5 Essentials in Caring for a Chef’s Knife
A good knife should last pretty much forever — that is, if you take good care of it. But what exactly does that mean? We asked our “cutting board” of knife experts to weigh in. Here’s what they had to say.
How To Wash & Store A Knife: Watch the Video
1. Don’t put it in the dishwasher.
This may seem obvious, but it’s worth saying: Never put your knife in the dishwasher. Why not, you ask? Well, there are two big risks, according to Taylor Erkkinen, founder of Brooklyn Kitchen. The first is that you’ll dull your blade. “As soon as the door closes, you don’t know what happens with the edge of the blade.” There are any number of things — knives, forks — that the blade could rub against, which will make your knife dull more quickly.
Second are the chemicals. Do you know what chemicals are in your detergent? “I don’t know,” says Erkkinen, “but they could react with the steel to cause it to pit out or become discolored.”
2. Clean and dry it right away.
So, if you’re not putting it in the dishwasher, how should you clean your knife? Most of our experts recommend soap and hot water — and that’s it. Or even just hot water. “I wash my knives with hot water and that’s it,” says Eivin Kilcher, author of upcoming cookbook Homestead Kitchen: “Hot water — just tap water — not boiling water.”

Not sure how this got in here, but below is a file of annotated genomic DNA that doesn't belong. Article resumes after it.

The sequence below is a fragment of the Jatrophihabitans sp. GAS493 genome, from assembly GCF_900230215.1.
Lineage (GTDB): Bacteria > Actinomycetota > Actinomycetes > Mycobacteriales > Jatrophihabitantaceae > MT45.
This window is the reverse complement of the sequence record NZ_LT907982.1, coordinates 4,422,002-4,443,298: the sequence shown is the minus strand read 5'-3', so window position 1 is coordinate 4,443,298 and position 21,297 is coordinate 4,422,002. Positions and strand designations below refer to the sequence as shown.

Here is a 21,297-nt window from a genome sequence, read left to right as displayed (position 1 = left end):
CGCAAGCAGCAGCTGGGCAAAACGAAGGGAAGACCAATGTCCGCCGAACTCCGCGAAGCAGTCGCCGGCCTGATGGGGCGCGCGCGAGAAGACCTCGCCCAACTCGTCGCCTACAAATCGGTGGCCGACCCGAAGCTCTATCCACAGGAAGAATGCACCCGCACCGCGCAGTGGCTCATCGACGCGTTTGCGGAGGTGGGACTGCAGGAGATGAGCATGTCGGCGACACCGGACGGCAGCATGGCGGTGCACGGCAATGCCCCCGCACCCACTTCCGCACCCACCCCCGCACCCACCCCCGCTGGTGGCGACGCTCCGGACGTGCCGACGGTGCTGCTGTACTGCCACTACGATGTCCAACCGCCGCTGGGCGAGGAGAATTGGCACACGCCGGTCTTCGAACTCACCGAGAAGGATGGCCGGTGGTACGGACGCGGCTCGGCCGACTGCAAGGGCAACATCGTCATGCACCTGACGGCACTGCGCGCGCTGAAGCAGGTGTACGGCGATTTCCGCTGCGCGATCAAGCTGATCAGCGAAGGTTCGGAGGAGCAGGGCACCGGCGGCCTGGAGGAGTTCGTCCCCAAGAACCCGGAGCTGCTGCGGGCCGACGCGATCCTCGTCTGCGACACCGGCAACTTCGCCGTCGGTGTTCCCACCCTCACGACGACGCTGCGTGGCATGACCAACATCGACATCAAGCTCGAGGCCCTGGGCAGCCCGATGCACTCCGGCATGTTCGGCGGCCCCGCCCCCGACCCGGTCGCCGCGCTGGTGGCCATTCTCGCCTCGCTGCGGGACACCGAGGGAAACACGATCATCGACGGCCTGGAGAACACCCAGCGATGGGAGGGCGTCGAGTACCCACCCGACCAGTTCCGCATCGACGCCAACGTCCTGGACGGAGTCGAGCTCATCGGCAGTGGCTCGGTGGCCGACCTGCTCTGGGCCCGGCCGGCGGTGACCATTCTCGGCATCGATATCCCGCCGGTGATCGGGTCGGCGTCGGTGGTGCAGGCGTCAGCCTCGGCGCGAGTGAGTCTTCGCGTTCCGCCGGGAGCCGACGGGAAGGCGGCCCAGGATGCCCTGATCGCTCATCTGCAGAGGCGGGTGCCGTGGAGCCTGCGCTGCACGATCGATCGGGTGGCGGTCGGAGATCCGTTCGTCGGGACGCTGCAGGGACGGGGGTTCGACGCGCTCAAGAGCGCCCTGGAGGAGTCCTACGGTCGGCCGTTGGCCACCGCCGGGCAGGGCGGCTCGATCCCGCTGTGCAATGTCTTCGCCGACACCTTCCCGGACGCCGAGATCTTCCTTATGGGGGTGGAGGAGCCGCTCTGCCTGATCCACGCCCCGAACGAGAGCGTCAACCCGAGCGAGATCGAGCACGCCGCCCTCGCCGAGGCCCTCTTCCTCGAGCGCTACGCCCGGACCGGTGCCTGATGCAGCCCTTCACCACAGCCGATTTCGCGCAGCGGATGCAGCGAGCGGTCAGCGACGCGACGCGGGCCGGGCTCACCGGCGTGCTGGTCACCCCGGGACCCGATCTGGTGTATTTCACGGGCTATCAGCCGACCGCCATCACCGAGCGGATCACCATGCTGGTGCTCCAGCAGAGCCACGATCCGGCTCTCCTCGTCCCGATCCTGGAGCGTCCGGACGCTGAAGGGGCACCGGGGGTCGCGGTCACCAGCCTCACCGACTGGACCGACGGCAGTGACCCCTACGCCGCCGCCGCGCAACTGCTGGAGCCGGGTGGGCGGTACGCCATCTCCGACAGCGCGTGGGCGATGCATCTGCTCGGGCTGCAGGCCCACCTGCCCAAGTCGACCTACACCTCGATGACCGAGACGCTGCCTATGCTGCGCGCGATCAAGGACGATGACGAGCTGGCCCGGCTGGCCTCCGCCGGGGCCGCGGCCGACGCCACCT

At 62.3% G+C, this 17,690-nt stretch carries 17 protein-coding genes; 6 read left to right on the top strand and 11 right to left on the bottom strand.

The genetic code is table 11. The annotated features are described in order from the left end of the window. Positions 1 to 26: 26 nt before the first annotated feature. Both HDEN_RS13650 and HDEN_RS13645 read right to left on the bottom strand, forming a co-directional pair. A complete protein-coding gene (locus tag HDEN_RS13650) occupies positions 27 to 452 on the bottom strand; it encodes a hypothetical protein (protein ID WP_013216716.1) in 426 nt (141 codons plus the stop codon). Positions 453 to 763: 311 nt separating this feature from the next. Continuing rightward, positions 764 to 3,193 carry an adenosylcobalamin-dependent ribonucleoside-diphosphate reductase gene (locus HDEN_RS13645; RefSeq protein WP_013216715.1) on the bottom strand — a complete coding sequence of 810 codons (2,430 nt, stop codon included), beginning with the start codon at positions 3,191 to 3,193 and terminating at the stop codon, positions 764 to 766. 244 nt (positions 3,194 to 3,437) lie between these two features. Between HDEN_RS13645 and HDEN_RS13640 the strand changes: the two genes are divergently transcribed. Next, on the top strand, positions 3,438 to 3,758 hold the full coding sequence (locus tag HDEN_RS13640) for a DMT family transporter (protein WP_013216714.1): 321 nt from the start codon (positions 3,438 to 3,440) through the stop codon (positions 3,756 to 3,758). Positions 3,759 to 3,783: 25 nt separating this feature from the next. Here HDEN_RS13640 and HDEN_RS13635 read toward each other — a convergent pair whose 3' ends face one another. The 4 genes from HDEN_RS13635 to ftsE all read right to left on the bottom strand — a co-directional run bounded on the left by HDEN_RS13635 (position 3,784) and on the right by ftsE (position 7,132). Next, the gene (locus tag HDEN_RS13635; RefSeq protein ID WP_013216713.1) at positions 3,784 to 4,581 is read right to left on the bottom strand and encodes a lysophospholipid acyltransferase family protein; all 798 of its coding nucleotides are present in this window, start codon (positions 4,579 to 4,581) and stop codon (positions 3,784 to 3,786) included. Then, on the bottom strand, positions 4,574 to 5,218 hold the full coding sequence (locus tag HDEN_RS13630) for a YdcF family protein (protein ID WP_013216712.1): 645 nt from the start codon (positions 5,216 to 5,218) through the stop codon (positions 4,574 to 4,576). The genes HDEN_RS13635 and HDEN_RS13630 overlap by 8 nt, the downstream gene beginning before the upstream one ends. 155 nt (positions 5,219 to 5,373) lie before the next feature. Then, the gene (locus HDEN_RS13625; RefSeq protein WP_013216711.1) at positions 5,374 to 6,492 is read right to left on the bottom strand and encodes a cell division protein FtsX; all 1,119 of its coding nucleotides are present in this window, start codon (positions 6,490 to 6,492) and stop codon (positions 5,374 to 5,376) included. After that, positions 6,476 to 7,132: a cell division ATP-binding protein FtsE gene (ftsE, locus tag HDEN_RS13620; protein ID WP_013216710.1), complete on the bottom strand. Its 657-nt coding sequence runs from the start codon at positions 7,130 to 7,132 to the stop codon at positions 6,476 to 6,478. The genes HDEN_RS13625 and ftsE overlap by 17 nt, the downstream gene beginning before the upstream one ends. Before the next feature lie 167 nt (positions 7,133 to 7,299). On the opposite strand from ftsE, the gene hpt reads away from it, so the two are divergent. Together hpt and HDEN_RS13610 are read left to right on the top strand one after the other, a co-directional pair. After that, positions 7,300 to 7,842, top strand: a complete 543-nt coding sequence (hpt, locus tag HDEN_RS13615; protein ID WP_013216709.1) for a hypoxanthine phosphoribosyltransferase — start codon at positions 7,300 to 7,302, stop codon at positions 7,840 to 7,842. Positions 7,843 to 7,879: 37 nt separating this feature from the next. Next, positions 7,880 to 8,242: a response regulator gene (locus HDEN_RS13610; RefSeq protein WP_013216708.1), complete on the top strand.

The co-star of Discovery’s Alaska: The Last Frontier also adds that if his knives are carbon steel, he’ll oil them because “hot water will take off some of the oil and, if it’s carbon steel, it can potentially rust,” which is also a good reason to dry it off after you wash — oil or no oil.
3. Buy a steel and use it.
“If you’re going to invest in a knife, you should invest in a steel,” says Erkkinen. A steel, she explains, is an aligning rod. “It helps keep the tip pointing in the right direction.” Her advice? “Run it across a steel five to six times before you put it away.”
4. Use a cutting board.
One of the best ways to keep your blade sharp is to cut on the right surface. “Always use a cutting a board,” says Kilcher. “Don’t cut on countertops that will hurt them. I’d never cut on granite or concrete or marble.”
Find out what you should cut on: What’s the Best Kind of Cutting Board: Plastic, Wood, or Bamboo?
5. Store it with care.
There are a lot of different options when it comes to storing your knife, but the most essential rule is this, says Erkinnen: “Make sure the knife blade doesn’t come in contact with anything you don’t want it to come into contact with, be it a finger or another blade.” In other words, don’t just throw it in your junk drawer.
Kilcher agrees: “Keeping them loose in a drawer is pretty bad for them.” He adds, “Magnets are fantastic for keeping [knives] in a safe place and keeping them sharp.”